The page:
Drone Attacks, A Real Threat Now?

KellyinAvon

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Cross post from the "Did WWIII just start?" thread is below. To answer the question in the thread title, remotely piloted aircraft used as guided missiles are absolutely a threat now.

At the risk of sounding like a certain group in the Nevada desert (the 432nd Operations Group to be exact) these aren't drones. The MQ-1 Predator and MQ-9 Reaper are remotely piloted aircraft. What the Houthis sent to the tank farm would be guided cruise missiles. The Air Force developed similar weapons to be launched and guided from bombers in WWII.

The expensive part of a cruise missile is the guidance. If somebody is do the flying from the ground all of need to do is crash it on the target. Don't need a laser designator, don't need a Hellfire. Depending on how it's launched (Desert Hawk used a giant slingshot and that was 15 years ago) don't need a runway.
 

T.Lex

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Is the bigger concern that we will be dragged into a foreign conflict or domestically attacked?

Well, that's just a risk of being America, right?

In terms of domestic attack, as Kelly notes, the tech for this isn't exactly proprietary. Seems to me a modern McVeigh wouldn't need a Uhaul, but a sturdy drone. Yeah, the immediate devastation wouldn't be as dramatic, but he could probably get away with more of it over time.

In WWII, Japan sent bombs on balloons across the Pacific. At some point, the range of these things might work out that you just program GPS coordinates and it can make a similar journey. Or have a proxy state in central or South America, I guess.

In terms of risk, though, an actual attack like this on CONUS (or Alaska/Hawaii) seems pretty remote.
 

Leadeye

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Not up on the tech, my questions would be what's the useful load on one of these things and can they be jammed? I can see them being shot down by some sort of CAP as they aren't really fast. My thoughts on drone jamming is that it's one of those ULTRA grade secrets that's only going to be used sparingly if at all.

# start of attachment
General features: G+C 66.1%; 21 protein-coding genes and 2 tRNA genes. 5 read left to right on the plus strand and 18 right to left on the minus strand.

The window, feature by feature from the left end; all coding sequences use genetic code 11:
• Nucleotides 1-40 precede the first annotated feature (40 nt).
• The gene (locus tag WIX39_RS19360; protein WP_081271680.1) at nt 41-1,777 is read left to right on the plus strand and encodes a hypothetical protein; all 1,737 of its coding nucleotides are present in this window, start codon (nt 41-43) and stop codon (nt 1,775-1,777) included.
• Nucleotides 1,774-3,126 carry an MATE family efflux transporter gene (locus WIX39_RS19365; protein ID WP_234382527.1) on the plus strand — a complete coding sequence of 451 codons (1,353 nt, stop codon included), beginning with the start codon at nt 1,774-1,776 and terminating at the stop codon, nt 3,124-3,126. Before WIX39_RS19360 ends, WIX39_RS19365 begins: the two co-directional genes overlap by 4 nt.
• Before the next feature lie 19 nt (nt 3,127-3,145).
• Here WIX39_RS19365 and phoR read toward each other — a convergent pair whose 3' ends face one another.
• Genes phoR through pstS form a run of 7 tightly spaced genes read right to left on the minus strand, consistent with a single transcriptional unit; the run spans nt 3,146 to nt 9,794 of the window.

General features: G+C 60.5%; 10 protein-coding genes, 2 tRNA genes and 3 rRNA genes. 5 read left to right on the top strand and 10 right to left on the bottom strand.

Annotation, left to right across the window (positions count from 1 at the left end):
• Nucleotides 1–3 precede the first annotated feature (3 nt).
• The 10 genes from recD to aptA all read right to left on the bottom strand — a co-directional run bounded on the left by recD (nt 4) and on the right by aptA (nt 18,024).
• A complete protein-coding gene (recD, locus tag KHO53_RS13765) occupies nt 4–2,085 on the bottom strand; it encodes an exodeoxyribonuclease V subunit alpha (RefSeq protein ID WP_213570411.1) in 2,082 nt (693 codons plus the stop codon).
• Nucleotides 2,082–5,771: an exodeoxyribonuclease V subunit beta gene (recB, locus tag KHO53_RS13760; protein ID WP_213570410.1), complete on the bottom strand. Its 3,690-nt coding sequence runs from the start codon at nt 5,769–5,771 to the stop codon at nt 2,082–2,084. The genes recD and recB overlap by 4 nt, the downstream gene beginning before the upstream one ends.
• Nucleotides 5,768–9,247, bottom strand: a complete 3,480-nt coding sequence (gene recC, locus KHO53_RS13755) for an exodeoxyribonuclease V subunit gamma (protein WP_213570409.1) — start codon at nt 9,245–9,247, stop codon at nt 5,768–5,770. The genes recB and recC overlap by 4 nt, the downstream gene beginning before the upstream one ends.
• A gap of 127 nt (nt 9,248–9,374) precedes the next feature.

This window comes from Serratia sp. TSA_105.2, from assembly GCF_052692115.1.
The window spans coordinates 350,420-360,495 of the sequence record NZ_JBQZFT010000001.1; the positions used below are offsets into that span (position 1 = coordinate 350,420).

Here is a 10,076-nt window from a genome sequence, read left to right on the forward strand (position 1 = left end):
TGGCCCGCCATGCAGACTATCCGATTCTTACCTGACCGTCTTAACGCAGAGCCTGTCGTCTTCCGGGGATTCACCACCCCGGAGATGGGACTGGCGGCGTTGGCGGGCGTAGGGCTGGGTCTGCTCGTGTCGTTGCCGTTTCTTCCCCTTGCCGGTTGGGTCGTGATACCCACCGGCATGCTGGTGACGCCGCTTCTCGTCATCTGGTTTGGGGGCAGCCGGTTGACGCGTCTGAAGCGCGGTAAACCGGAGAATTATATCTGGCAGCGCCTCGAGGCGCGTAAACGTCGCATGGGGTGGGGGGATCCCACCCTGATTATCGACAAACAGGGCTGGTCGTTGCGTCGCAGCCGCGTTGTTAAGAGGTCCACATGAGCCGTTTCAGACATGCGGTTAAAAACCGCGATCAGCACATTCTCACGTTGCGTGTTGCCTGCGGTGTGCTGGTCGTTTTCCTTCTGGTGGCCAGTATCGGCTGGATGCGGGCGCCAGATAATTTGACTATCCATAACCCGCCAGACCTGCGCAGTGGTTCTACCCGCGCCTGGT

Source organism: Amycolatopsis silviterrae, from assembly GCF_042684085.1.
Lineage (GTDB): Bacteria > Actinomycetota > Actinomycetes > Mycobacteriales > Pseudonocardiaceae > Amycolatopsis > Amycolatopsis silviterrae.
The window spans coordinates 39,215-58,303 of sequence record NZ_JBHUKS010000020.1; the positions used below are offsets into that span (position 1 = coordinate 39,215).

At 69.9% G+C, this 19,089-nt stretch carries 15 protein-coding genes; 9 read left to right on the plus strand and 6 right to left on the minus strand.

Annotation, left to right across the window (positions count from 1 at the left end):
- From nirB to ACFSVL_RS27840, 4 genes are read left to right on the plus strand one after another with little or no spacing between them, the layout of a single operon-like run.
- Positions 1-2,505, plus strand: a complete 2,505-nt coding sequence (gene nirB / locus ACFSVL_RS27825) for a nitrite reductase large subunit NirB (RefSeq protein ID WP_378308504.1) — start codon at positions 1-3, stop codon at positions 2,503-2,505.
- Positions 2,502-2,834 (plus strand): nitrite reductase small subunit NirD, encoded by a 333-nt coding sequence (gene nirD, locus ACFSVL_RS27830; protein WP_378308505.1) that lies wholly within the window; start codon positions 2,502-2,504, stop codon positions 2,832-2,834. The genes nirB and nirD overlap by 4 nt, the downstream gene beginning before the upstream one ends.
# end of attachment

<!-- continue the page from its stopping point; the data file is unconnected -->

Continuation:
T.Lex

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Hmm... upgraded V-2 basically.

Seemed like the damage was more extensive than what we think of as a "drone."

If it is GPS controlled, or flown with human input, it would be easy enough to vector around so as to hit from the west to give some plausible narrative that it came from Yemen. Minimally plausible.

Or... [wait for it]... a false flag operation. ;)
 

KellyinAvon

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Do the Saudis not have an air defense in place for assets such as this?
Have we seen anything on the specs of this aircraft? Depending on the size, the material it’s manufactured from, and the route it was flying it could’ve flown right through the air defense radars without being detected.
 

Alamo

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Do the Saudis not have an air defense in place for assets such as this?

The Kingdom does have an air defense radar system developed under the Peace Shield program (it's pretty cool air picture of the area too), plus E-3 AWACS planes, but I don't know if their equipment has the resolution for drones/cruise missiles, or if they have developed the procedures and tactics to use even if they detect them. If I knew all that I'd probably not be able to tell you anyway. I can tell you from my limited but personal experience is that the RSAF did seem to have the trouble with long term maintenance, whether it's maintaining long (boring) air surveillance or maintaining equipment. With Iran shooting missiles at them this may be changing though.
 

T.Lex

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Yeah, an unexpected flight in an apparently non-threatening flight pattern can get through the best air defense in the world.

Ask Matthias Rust.
 

KellyinAvon

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The Kingdom does have an air defense radar system developed under the Peace Shield program (it's pretty cool air picture of the area too), plus E-3 AWACS planes, but I don't know if their equipment has the resolution for drones/cruise missiles, or if they have developed the procedures and tactics to use even if they detect them. If I knew all that I'd probably not be able to tell you anyway. I can tell you from my limited but personal experience is that the RSAF did seem to have the trouble with long term maintenance, whether it's maintaining long (boring) air surveillance or maintaining equipment. With Iran shooting missiles at them this may be changing though.
IIRC the Saudis have the same Radar that’s in Iceland.
 

Alamo

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IIRC the Saudis have the same Radar that’s in Iceland.

Looks like everybody uses the same radar that's in Iceland. Wikipedia lists 28 nations using the FPS117 radar. (The main radar for the Peace Shield system, but it integrates other radars from army and navy air defense sites).
 
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